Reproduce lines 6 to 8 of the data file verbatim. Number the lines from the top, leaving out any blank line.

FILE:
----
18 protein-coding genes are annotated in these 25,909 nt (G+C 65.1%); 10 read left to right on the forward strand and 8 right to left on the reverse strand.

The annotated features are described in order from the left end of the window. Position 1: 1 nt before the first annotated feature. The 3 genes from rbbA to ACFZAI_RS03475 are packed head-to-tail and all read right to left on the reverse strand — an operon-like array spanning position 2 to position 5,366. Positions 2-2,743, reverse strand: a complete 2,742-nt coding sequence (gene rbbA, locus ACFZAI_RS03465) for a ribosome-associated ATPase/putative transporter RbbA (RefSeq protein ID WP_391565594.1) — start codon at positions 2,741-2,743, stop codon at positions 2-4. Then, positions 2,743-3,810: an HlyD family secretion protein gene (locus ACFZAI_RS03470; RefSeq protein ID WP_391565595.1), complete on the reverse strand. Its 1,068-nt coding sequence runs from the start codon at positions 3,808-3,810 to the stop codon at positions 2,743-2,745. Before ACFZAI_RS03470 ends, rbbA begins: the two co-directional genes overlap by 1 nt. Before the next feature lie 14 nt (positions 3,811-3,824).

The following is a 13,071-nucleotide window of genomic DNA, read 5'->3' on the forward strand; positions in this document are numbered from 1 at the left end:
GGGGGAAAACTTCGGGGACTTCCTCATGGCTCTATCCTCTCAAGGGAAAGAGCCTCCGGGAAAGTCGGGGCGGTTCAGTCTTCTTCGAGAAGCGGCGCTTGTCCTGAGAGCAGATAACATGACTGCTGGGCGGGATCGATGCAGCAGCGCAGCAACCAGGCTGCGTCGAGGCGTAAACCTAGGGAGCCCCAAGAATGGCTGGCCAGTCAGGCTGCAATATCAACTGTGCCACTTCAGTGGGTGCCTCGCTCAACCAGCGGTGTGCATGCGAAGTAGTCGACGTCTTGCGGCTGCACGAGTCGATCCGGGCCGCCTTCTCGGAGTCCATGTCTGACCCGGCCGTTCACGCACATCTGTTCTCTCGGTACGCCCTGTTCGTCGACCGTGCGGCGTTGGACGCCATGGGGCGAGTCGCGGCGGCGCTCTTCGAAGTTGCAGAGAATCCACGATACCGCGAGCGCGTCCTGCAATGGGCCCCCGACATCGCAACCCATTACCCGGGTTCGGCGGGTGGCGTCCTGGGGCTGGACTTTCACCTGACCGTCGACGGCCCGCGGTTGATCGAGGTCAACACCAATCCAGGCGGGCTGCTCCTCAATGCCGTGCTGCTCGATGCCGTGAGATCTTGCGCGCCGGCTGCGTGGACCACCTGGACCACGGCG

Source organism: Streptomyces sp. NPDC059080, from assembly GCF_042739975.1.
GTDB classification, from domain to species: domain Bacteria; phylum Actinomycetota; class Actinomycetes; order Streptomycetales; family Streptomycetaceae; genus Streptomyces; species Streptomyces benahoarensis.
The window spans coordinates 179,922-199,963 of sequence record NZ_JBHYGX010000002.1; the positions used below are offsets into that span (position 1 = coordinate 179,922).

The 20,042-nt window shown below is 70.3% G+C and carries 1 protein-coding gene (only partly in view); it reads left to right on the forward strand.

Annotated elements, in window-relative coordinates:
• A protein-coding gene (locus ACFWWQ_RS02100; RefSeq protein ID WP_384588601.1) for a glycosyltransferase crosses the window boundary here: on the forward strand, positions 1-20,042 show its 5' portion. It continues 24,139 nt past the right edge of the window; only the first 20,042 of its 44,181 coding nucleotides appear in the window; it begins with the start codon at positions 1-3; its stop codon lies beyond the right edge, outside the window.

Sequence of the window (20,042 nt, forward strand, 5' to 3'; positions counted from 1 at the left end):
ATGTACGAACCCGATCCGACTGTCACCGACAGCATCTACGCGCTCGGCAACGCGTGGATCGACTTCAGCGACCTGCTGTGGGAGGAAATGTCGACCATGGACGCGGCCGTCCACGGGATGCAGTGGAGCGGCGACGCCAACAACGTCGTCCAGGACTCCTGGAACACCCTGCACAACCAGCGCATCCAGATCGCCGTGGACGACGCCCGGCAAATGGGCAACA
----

GTDB classification, from domain to species: domain Bacteria; phylum Actinomycetota; class Actinomycetes; order Streptomycetales; family Streptomycetaceae; genus Streptomyces; species Streptomyces benahoarensis.
The window spans coordinates 179,922-199,963 of sequence record NZ_JBHYGX010000002.1; the positions used below are offsets into that span (position 1 = coordinate 179,922).

The 20,042-nt window shown below is 70.3% G+C and carries 1 protein-coding gene (only partly in view); it reads left to right on the forward strand.